Ken Garland in his studio, from the new Unit Editions monograph by Adrian Shaughnessy
Ken Garland: Structure and Substance
Written by Adrian Shaughnessy
Designed by Spin
328 pp., $40
Adrian Shaughnessy has written a 54-page profile of the U.K. graphic designer Ken Garland, collected Garland’s graphic work, and assembled the two into a 326-page monograph with the subtitle Structure and Substance. It is as simple as that. Amazing, isn’t it, that one’s work could be the be-all, end-all of a book? No need for reality-TV humiliations, infelicitous e-mails, racy affairs, publicity stunts, vanity projects, skeletons in the wardrobe, or tempests in the teapot. It’s just the Work.
And the Man. Shaughnessy presents Garland as an affable craftsman and a playful purist, humbly principled, apt to wave off compliments and gruffly dismiss hyperbole, and, now in his eighties, soulfully grateful to have devoted his life to graphic design. It’s almost as if Ken Garland were . . . a genuinely nice guy. It’s almost too much for a tech-savvy, world-weary, post-postmodernist designer of 2013 to accept, unqualified and sans finger quotes. But it appears to be true.
Shaughnessy has penned a pretty straightforward profile of Garland, mainly because Garland is a pretty straightforward human being. Throughout his career, he appears to have been persistent, curious, client friendly, self-critical, honest, and happy. (It really is too much to take.) He made his career primarily in the world of print. He designed magazines and books, took photographs and wrote essays, started a design firm, and then kept a client (Galt Toys) satisfied for 20 years. Twenty years! Instagram that.
Garland drew pictures, made stuff, wrote things, made friends, and taught students, and through it all he has had a great time and no regrets. He studied design at London’s Central School of Arts and Crafts in the early 1950s, and worked as the art editor of Design magazine before establishing Ken Garland & Associates in 1962. He also wrote and published Graphics Handbook (1966), Illustrated Graphics Glossary (1980), A Word in Your Eye (1996), and many other books.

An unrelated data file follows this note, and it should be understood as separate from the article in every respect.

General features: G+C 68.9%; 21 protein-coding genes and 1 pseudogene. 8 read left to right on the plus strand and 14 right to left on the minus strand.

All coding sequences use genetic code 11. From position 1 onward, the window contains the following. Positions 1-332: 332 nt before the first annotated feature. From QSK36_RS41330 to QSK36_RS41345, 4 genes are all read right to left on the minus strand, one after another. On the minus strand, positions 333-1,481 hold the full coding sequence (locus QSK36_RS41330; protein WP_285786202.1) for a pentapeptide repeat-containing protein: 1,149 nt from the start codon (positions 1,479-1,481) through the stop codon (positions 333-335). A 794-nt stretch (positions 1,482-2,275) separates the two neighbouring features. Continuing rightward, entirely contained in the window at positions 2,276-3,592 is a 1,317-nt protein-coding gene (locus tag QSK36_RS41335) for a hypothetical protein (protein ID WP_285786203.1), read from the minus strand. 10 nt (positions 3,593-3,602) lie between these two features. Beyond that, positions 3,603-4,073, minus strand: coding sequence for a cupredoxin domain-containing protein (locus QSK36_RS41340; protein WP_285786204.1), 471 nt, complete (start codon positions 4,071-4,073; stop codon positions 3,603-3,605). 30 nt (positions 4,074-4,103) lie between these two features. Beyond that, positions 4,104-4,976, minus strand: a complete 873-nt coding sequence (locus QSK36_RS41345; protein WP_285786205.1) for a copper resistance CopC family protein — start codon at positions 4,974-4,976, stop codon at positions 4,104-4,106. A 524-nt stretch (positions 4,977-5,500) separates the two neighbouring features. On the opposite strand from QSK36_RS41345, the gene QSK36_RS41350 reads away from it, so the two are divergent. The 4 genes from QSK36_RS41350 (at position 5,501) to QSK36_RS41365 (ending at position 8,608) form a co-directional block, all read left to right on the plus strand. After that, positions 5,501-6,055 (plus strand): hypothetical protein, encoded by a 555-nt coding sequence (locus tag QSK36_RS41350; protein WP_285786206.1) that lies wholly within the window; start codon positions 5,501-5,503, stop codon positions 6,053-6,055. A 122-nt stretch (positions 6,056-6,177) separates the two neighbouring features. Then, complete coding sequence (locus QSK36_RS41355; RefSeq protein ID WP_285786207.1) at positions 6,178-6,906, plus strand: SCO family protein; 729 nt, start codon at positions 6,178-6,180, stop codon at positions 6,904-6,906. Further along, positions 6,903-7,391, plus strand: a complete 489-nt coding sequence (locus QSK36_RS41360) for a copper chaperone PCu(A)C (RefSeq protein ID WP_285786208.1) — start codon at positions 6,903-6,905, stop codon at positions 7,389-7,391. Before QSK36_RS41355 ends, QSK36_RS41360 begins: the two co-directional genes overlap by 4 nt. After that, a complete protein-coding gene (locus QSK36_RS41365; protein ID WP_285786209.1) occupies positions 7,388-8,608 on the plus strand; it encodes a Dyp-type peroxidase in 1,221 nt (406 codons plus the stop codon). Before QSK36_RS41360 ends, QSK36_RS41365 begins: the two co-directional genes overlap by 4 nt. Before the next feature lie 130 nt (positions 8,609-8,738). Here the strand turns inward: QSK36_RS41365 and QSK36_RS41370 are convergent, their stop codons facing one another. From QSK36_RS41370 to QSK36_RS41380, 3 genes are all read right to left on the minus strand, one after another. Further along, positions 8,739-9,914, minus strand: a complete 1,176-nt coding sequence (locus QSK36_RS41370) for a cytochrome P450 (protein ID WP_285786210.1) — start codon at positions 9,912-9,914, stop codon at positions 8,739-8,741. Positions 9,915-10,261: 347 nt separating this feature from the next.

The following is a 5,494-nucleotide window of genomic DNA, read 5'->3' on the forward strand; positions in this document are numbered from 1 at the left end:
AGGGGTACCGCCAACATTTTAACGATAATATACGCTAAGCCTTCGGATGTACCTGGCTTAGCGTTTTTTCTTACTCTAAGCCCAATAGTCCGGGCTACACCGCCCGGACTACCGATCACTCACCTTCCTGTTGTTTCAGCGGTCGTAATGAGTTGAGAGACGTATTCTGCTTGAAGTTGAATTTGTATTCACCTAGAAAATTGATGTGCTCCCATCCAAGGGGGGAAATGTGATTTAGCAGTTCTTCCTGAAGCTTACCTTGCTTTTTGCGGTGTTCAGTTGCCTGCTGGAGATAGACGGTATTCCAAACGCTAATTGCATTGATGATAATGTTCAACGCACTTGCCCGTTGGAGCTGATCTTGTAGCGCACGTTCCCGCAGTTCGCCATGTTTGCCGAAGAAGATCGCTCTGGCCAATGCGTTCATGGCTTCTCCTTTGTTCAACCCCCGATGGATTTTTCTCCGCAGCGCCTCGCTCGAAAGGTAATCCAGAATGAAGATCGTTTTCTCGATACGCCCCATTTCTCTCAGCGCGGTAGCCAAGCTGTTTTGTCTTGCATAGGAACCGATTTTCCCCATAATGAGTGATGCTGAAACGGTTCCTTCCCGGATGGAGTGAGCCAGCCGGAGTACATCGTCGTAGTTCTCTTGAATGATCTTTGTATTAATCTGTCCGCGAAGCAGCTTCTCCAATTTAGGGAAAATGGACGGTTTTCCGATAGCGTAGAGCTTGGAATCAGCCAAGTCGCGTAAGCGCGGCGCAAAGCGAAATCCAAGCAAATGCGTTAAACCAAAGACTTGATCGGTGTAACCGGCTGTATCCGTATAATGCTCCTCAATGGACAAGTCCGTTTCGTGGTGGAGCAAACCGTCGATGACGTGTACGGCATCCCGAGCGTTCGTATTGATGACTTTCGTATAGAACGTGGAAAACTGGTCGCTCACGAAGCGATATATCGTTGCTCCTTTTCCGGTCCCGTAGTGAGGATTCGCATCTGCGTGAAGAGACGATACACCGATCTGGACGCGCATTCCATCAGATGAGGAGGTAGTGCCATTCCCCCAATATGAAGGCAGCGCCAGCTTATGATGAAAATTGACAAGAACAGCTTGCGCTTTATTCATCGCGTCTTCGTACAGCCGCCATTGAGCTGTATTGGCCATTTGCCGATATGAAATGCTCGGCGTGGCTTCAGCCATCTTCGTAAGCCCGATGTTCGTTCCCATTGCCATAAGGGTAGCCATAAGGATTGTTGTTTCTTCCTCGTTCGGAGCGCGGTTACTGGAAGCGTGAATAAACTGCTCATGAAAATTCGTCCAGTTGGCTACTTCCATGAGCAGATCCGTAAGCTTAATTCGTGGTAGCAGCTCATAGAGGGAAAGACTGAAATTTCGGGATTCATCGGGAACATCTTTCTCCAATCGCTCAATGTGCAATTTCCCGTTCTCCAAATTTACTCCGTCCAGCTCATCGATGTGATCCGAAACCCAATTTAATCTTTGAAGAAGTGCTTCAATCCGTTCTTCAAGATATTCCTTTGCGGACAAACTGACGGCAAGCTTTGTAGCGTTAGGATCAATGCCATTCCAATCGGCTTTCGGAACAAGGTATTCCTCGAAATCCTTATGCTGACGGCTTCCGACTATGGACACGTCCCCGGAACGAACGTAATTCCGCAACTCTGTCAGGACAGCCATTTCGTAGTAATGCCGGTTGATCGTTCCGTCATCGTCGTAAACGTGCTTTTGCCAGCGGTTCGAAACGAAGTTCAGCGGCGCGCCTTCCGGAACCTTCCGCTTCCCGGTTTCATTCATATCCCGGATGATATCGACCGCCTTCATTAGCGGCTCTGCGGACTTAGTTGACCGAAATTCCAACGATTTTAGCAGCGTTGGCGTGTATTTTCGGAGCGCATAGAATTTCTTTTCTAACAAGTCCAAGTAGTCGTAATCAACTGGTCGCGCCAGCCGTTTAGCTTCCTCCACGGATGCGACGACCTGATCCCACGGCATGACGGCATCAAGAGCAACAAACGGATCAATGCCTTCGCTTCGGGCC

His career should stir a broth of disbelief and envy in the soul of any young designer today. Shaughnessy evaluates his work with a critical eye, identifying the highs and lows. The portrait is especially helpful in defining Garland’s place in the history of graphic design for an audience of the young and the American. “More than any other British 20th-century designer,” Shaughnessy argues, “he has encouraged designers to question and interrogate their motives and practices.” Certainly, Garland was remarkable for having added to the métier of graphic designer the roles of outspoken critic, influential writer, and entrepreneur.
The cover of Ken Garland: Structure and Substance
Garland’s writings are not included in this book (nor even excerpts)—an omission that furrows the brow and sends a crooked finger into the scalp—except, that is, for one piece of writing: the manifesto.
In 1963, Garland, attending an association meeting, scribbled his thoughts on a piece of paper and then, being asked to speak, read them aloud—to “wild applause,” Shaughnessy notes. Garland reworked his thoughts, and the result, the “First Things First” manifesto, was published by the Guardian in January 1964. A cri de coeur of principle, the manifesto expresses a humanist sentiment and declares an intention to guard the borders of graphic design against the zombies of advertising’s bad faith. Respect people within commerce, not profits over people—that’s his point in a nutshell, and it’s rather uncontroversial.
The manifesto, now 50 years old, has become a zombie in its own right, resurrected so often (in 1999, in 2000, and during the Occupy Wall Street events) that Garland admits embarrassment at the perennial attention. And a manifesto is not an argument, an essay, or a constitution. It’s akin to a moral throat-clearing, and while “First Things First” is a touchstone in the history of graphic design’s self-criticism, it’s odd for the throat-clearing to go on so long, as if one were unsure about what to say next. Its longevity, as a practical matter, is due to its weaknesses: the manifesto is short, vague, funny, sentimental, clunky, and easy to misread. That is to say, it’s a manifesto. So its misinterpretations are what keep it alive.
The recurrently willed “timeliness” of the manifesto brings up, rather impolitely, the decay in relevance that is design’s fate. Design is of the moment—briefly useful, then not. Regard Ken Garland’s work gently, not as art, but as artifact; not as timeless, but as rooted in time. Aged design gives us pangs of nostalgia, not only for another’s life lived but for an age we (most of us) did not live through. His life could have been ours. Our lives could have been his. It is, for all graphic designers, only a matter of time.
This article is from the February 2013 issue of Print. Purchase the issue, or download a digital version, at MyDesignShop.com.